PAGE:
Lifts at More Pedestrian Overhead Bridges (POBs)
5.     Going forward, I am pleased to share that we will significantly expand the programme to install lifts at pedestrian overhead bridges to another 40 additional overhead bridges. These shortlisted bridges are near to major transport nodes, have high levels of pedestrian usage, and are near key amenities, such as healthcare institutions frequently accessed by the less mobile.
 
6.     The lifts will be progressively installed over the next five years, and are expected to cost a total of about $60 million. By the end of this project, most overhead bridges near MRT stations and integrated transport hubs will be barrier-free. Works are expected to start by 2014, with about 20 bridges to be fitted with lifts by 2016 and the remainder by 2018. The Land Transport Authority (LTA) will announce the locations of the bridges after technical feasibility studies are completed in 2014.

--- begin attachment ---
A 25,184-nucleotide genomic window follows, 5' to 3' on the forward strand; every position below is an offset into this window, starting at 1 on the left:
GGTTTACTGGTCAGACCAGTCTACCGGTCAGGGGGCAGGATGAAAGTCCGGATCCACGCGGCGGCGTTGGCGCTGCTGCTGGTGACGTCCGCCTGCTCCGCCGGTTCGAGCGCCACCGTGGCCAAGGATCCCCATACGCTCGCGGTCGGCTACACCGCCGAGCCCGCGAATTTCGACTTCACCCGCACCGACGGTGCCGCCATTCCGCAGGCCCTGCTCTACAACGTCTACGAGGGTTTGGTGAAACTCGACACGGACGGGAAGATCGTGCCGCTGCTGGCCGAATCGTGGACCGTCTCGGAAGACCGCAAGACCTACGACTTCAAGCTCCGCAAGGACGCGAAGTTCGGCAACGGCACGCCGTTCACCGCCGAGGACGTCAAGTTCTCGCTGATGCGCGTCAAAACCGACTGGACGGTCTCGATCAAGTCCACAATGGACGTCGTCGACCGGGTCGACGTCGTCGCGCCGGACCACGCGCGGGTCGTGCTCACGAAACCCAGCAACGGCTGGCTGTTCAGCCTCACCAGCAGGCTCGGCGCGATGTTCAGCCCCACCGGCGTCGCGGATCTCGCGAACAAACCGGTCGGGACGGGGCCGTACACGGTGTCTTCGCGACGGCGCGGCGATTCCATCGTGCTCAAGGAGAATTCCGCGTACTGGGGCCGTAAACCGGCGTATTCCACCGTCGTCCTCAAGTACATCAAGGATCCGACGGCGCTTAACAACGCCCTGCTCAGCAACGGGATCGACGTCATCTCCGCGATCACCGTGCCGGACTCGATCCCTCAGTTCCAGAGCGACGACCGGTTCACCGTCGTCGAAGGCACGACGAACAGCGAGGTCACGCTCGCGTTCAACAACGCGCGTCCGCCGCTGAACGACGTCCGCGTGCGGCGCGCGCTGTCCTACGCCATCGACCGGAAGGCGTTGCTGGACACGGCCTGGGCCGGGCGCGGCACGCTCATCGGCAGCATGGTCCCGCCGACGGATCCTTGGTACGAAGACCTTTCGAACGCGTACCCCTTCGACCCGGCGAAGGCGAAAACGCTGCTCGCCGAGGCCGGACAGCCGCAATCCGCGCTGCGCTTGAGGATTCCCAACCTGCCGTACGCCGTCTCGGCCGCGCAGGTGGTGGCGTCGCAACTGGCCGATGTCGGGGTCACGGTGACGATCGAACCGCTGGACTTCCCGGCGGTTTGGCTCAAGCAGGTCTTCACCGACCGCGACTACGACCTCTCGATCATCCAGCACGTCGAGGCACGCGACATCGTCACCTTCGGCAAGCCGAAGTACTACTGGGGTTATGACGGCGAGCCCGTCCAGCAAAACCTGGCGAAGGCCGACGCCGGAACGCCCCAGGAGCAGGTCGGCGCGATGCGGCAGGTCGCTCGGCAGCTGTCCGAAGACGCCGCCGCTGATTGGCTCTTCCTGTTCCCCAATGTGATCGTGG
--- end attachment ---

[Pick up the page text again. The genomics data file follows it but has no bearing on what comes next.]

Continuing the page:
Improving First and Last Mile Connectivity
Walk2Ride
7.     Next, we will improve the first and last mile experience for commuters. A key feedback from our LTMP focus group discussions was that more people would take public transport if we improve the walking experience between their homes and the MRT station or bus stop. Many told us that while our public transport system is well-connected, the walking experience was uncomfortable and inconvenient, given our tropical climate and sometimes unpredictable weather.